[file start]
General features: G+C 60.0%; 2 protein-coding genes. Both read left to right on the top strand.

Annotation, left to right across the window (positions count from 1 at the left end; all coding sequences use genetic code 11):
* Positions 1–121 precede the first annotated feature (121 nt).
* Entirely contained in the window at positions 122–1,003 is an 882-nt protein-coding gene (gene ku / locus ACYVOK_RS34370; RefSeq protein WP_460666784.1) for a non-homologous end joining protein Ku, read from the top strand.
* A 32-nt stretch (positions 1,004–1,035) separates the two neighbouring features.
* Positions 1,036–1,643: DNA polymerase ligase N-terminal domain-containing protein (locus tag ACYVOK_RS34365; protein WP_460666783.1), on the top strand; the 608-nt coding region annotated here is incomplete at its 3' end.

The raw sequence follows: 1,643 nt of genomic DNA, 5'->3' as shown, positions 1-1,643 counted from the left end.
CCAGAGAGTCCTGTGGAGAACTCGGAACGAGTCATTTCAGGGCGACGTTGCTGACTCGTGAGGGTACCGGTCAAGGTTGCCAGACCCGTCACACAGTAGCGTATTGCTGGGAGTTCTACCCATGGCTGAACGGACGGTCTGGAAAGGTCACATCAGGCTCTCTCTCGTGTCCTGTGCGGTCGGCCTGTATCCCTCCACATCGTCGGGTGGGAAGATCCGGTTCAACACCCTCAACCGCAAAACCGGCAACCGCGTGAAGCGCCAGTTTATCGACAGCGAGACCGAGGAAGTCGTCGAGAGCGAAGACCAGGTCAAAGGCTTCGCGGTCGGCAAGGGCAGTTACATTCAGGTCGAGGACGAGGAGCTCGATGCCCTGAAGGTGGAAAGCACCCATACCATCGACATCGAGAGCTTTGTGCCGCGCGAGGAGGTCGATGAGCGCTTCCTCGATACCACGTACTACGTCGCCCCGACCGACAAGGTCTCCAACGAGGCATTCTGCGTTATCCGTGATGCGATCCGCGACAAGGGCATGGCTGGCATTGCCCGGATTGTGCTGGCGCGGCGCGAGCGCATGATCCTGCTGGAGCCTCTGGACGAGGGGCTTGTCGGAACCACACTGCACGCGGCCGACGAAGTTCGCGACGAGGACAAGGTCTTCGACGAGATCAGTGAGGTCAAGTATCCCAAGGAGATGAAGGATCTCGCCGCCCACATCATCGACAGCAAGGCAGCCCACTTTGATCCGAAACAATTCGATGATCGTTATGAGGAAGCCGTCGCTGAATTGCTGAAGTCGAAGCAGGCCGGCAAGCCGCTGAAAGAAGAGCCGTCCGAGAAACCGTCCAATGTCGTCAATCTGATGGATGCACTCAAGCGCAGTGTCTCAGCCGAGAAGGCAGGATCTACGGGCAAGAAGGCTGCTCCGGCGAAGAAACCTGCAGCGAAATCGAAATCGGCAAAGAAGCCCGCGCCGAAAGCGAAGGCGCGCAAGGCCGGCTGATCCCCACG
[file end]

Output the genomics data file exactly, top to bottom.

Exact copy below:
General features: G+C 60.0%; 2 protein-coding genes. Both read left to right on the top strand.

Annotation, left to right across the window (positions count from 1 at the left end; all coding sequences use genetic code 11):
* Positions 1–121 precede the first annotated feature (121 nt).
* Entirely contained in the window at positions 122–1,003 is an 882-nt protein-coding gene (gene ku / locus ACYVOK_RS34370; RefSeq protein WP_460666784.1) for a non-homologous end joining protein Ku, read from the top strand.
* A 32-nt stretch (positions 1,004–1,035) separates the two neighbouring features.
* Positions 1,036–1,643: DNA polymerase ligase N-terminal domain-containing protein (locus tag ACYVOK_RS34365; protein WP_460666783.1), on the top strand; the 608-nt coding region annotated here is incomplete at its 3' end.

The raw sequence follows: 1,643 nt of genomic DNA, 5'->3' as shown, positions 1-1,643 counted from the left end.
CCAGAGAGTCCTGTGGAGAACTCGGAACGAGTCATTTCAGGGCGACGTTGCTGACTCGTGAGGGTACCGGTCAAGGTTGCCAGACCCGTCACACAGTAGCGTATTGCTGGGAGTTCTACCCATGGCTGAACGGACGGTCTGGAAAGGTCACATCAGGCTCTCTCTCGTGTCCTGTGCGGTCGGCCTGTATCCCTCCACATCGTCGGGTGGGAAGATCCGGTTCAACACCCTCAACCGCAAAACCGGCAACCGCGTGAAGCGCCAGTTTATCGACAGCGAGACCGAGGAAGTCGTCGAGAGCGAAGACCAGGTCAAAGGCTTCGCGGTCGGCAAGGGCAGTTACATTCAGGTCGAGGACGAGGAGCTCGATGCCCTGAAGGTGGAAAGCACCCATACCATCGACATCGAGAGCTTTGTGCCGCGCGAGGAGGTCGATGAGCGCTTCCTCGATACCACGTACTACGTCGCCCCGACCGACAAGGTCTCCAACGAGGCATTCTGCGTTATCCGTGATGCGATCCGCGACAAGGGCATGGCTGGCATTGCCCGGATTGTGCTGGCGCGGCGCGAGCGCATGATCCTGCTGGAGCCTCTGGACGAGGGGCTTGTCGGAACCACACTGCACGCGGCCGACGAAGTTCGCGACGAGGACAAGGTCTTCGACGAGATCAGTGAGGTCAAGTATCCCAAGGAGATGAAGGATCTCGCCGCCCACATCATCGACAGCAAGGCAGCCCACTTTGATCCGAAACAATTCGATGATCGTTATGAGGAAGCCGTCGCTGAATTGCTGAAGTCGAAGCAGGCCGGCAAGCCGCTGAAAGAAGAGCCGTCCGAGAAACCGTCCAATGTCGTCAATCTGATGGATGCACTCAAGCGCAGTGTCTCAGCCGAGAAGGCAGGATCTACGGGCAAGAAGGCTGCTCCGGCGAAGAAACCTGCAGCGAAATCGAAATCGGCAAAGAAGCCCGCGCCGAAAGCGAAGGCGCGCAAGGCCGGCTGATCCCCACG